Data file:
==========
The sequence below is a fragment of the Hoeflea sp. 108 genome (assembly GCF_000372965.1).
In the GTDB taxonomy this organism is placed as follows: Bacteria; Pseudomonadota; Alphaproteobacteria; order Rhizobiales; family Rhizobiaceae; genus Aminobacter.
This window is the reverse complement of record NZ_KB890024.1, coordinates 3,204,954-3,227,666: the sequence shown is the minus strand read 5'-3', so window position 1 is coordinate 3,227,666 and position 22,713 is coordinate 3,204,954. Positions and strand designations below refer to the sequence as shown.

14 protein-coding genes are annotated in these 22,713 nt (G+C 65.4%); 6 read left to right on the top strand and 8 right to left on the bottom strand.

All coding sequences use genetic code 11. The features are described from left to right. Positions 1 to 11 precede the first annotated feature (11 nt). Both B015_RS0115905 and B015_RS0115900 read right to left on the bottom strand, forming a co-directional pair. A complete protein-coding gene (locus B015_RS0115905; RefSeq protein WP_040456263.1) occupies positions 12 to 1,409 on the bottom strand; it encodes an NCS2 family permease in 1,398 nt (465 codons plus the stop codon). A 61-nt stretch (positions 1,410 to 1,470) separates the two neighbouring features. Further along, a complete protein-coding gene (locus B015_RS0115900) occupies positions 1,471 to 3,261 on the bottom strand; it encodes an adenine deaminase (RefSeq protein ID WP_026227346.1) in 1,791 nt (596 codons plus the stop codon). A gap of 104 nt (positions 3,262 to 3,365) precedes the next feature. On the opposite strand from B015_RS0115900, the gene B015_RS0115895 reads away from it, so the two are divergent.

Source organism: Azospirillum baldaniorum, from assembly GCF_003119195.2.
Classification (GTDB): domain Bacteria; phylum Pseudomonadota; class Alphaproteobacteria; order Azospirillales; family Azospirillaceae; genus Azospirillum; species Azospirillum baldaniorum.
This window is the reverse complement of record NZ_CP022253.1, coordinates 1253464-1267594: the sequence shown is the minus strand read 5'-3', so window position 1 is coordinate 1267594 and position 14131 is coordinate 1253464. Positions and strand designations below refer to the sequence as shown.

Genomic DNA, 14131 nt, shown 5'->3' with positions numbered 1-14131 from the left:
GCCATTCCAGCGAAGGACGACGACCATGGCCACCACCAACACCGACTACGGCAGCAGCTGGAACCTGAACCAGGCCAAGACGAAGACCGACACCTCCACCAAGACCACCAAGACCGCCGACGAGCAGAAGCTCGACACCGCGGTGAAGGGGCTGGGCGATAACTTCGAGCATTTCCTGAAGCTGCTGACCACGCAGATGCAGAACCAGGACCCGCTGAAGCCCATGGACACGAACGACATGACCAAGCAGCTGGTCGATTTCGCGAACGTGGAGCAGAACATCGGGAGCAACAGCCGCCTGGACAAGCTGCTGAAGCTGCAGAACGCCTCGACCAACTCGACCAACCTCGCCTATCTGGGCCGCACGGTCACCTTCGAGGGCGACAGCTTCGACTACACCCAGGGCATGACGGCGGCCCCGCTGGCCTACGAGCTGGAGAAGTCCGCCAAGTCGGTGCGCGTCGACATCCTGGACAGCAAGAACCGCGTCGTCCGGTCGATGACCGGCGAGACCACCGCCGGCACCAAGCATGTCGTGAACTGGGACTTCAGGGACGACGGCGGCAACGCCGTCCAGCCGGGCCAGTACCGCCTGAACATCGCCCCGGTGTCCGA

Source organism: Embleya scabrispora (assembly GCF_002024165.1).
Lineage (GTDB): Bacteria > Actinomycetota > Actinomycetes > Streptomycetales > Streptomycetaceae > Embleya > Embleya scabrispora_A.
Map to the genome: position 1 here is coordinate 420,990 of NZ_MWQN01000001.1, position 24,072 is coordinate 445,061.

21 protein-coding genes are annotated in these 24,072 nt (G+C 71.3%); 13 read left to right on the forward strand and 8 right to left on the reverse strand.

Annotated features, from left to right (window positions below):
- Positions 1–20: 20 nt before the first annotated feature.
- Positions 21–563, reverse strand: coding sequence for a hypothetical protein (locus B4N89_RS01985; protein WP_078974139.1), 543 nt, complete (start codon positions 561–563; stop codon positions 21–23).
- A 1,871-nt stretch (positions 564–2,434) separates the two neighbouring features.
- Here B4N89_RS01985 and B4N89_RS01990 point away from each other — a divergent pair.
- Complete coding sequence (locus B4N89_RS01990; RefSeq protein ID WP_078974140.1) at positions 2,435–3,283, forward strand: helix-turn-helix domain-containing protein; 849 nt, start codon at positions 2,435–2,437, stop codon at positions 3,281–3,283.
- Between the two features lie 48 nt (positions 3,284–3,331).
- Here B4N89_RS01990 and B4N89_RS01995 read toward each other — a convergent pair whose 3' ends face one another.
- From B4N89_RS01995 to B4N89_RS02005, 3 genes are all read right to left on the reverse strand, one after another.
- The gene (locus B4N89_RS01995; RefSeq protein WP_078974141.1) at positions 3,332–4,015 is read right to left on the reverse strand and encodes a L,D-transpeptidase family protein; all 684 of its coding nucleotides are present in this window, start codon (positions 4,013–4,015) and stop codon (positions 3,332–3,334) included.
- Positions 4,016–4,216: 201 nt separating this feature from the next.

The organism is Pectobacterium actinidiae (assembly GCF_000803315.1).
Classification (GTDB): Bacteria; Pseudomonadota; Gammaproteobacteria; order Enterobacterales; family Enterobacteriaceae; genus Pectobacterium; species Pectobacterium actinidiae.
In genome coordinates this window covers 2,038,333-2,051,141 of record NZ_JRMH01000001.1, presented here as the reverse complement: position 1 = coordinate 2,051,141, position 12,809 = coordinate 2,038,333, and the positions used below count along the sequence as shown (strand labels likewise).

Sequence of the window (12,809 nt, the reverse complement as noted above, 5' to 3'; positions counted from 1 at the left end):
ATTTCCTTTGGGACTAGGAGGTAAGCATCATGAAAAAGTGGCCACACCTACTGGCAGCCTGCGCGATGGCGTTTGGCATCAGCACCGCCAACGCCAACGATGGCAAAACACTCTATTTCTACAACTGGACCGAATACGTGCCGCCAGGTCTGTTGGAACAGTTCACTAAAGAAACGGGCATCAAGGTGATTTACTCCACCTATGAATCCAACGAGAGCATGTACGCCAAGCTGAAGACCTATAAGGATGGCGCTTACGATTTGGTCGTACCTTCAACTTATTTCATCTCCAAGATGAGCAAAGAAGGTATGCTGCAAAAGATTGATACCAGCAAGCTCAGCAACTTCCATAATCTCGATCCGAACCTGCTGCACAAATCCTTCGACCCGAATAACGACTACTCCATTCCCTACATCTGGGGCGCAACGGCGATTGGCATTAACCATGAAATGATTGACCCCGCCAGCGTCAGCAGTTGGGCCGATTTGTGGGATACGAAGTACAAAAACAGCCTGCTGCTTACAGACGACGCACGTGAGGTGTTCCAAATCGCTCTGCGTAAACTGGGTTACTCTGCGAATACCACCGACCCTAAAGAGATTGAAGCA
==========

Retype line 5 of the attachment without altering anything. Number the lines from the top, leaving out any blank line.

All coding sequences use genetic code 11. The features are described from left to right. Positions 1 to 11 precede the first annotated feature (11 nt). Both B015_RS0115905 and B015_RS0115900 read right to left on the bottom strand, forming a co-directional pair. A complete protein-coding gene (locus B015_RS0115905; RefSeq protein WP_040456263.1) occupies positions 12 to 1,409 on the bottom strand; it encodes an NCS2 family permease in 1,398 nt (465 codons plus the stop codon). A 61-nt stretch (positions 1,410 to 1,470) separates the two neighbouring features. Further along, a complete protein-coding gene (locus B015_RS0115900) occupies positions 1,471 to 3,261 on the bottom strand; it encodes an adenine deaminase (RefSeq protein ID WP_026227346.1) in 1,791 nt (596 codons plus the stop codon). A gap of 104 nt (positions 3,262 to 3,365) precedes the next feature. On the opposite strand from B015_RS0115900, the gene B015_RS0115895 reads away from it, so the two are divergent.